online publishers

online publishers

[Paula Raubenheimer (Managing Director, Southern X)]

1w ago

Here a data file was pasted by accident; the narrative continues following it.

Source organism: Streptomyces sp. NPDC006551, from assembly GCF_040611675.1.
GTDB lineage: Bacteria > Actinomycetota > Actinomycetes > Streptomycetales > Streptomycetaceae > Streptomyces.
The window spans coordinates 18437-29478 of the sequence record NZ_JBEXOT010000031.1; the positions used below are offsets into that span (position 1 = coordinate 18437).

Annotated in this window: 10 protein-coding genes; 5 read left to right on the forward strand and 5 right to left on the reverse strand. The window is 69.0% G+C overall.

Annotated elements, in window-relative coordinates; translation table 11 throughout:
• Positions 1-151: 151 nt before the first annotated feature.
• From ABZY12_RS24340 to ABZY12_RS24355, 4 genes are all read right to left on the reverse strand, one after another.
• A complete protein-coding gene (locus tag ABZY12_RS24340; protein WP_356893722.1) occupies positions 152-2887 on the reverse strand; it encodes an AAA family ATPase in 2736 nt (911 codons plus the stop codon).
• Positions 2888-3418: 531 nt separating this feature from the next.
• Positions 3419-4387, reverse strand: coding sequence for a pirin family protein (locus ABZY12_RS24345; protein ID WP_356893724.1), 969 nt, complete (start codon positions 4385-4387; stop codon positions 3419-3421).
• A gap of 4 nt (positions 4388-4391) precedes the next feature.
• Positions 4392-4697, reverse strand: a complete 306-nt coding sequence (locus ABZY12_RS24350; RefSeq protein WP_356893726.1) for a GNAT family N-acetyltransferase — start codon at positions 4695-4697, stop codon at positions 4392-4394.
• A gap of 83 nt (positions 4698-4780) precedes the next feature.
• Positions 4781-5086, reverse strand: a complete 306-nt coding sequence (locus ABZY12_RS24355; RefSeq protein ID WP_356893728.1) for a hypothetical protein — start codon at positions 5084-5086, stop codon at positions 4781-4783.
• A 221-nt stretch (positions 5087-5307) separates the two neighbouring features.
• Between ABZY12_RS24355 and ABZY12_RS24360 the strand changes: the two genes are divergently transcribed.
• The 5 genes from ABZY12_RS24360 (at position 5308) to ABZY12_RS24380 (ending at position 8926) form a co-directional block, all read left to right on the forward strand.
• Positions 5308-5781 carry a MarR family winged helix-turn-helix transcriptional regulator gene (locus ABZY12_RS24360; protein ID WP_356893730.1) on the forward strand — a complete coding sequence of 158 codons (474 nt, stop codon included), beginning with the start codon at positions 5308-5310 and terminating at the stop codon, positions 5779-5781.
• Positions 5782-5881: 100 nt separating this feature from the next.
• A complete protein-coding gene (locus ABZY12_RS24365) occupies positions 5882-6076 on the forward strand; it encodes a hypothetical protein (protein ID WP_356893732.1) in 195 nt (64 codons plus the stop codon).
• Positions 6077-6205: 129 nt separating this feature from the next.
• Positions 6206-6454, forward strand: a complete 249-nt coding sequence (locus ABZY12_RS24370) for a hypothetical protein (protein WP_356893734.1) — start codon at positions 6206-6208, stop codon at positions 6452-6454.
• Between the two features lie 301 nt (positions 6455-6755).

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[Creating an exclusive ‘MarketPlace’ for S.A.’s online publishers ... As any industry insider would testify, publishing is a tricky – and often laborious – business for both sides. Globally, there has been a move toward programmatic buying to make the process easier and more automated. Recognising this move, local group Southern X has positioned itself as ‘very much like a stock exchange’ - enabling advertisers to buy digital inventory from publishers that are local to South Africa and Sub-Saharan Africa through real-time bidding auctions. We chatted to Paula Raubenheimer, Managing Director at Southern X‬, to find out more. “Southern X is a coalition of publishers that have put their inventory into the programmatic space, from the sales side,” she explains. “We are the first in South Africa to do it, with South African publishers…and we are putting South African publishers into the programmatic space.” Raubenheimer explains that programmatic buying is the ability to buy any kind of media through an interface – and it doesn’t just have to be digital. She says that in the U.S. and Europe, they are actually testing programmatic buying for radio and TV. “The idea is that you pick up your inventory through an interface,” she says. “You don’t have to pick up the phone and have to sign a hundred documents each time.” More automated & efficient Raubenheimer explains that RTB (Real Time Bidding) is the primary method of buying through programmatic. “You can also buy something programmatically but not using RTB,” she says. “You could agree on a price up front, and have an interface to purchase that inventory. The price could be set. So it’s important to understand these distinctions.” Raubenheimer emphasises that the idea of programmatic buying is that ‘we’re taking away a lot of unnecessary interactions with salespeople, and we’re making the buying process more automated and more efficient.’ One perceived downside is that, by adopting this approach, a huge environment of impressions is created, and Raubenheimer says there’s often a lot of devaluing of the impressions. “Certain impressions that aren’t seen as important because they’re in a big ‘bucket’,” she says. “It obviously starts making publishers more wary because their value can’t be discernible.” To get around this, she says that by being able to set the rules for S.A. publishers from the beginning, is a big plus. “When you can get all the publishers on board to agree on price floors and on rules of behaviour, you can really create an environment that isn’t just a big dumping ground for impressions and the value of each impression can be given its due,” she says. To achieve this, she explains that Southern X has worked with each publisher to decide on the best way forward: “Whether they want to supplement certain revenue that they are receiving from their direct sales team, or whether they don’t actually have a sales effort and would they like to put all of their inventory into that system…it’s about understanding what each impression is worth.” She adds: “There’s not an existing, predefined idea of what these impressions are worth, so we can set that bar immediately, and we can work with advertisers to make sure that they are actually able to pay that.” Establishing Trust According to Raubenheimer, in markets such as the U.S. and Europe, they’ve seen a lot of impressions from click farms - they’re not even from real publishers. “So the distrust that publishers have is equally weighed out by the distrust that buyers have,” she says. “Here [in S.A.], going into a marketplace from scratch, where it’s all open, we know exactly where things come from - that brand equity has the backing of real publishers that we know and trust. So we can create a more trusting environment, and by its very nature, it has more value.”]